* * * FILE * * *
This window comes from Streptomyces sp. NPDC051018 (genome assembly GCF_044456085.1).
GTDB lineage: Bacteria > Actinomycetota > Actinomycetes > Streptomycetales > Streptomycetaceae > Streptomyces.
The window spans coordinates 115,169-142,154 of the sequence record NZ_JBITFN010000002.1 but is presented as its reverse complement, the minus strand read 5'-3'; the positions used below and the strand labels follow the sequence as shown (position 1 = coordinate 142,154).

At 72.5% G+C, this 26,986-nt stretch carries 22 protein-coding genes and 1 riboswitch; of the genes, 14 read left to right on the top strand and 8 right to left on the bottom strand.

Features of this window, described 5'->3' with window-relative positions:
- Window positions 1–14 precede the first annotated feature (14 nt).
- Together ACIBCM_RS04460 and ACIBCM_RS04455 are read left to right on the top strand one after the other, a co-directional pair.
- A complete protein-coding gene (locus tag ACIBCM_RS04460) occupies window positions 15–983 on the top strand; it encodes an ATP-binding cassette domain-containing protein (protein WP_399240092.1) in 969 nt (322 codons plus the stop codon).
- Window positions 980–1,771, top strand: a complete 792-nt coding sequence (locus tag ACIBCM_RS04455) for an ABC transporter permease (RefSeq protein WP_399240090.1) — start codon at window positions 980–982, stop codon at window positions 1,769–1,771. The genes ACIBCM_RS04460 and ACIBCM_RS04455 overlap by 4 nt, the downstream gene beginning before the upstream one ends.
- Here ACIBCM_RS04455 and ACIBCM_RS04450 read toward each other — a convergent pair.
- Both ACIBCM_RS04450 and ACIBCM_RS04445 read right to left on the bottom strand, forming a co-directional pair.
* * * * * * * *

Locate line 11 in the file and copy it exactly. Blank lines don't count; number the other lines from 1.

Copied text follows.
- Both ACIBCM_RS04450 and ACIBCM_RS04445 read right to left on the bottom strand, forming a co-directional pair.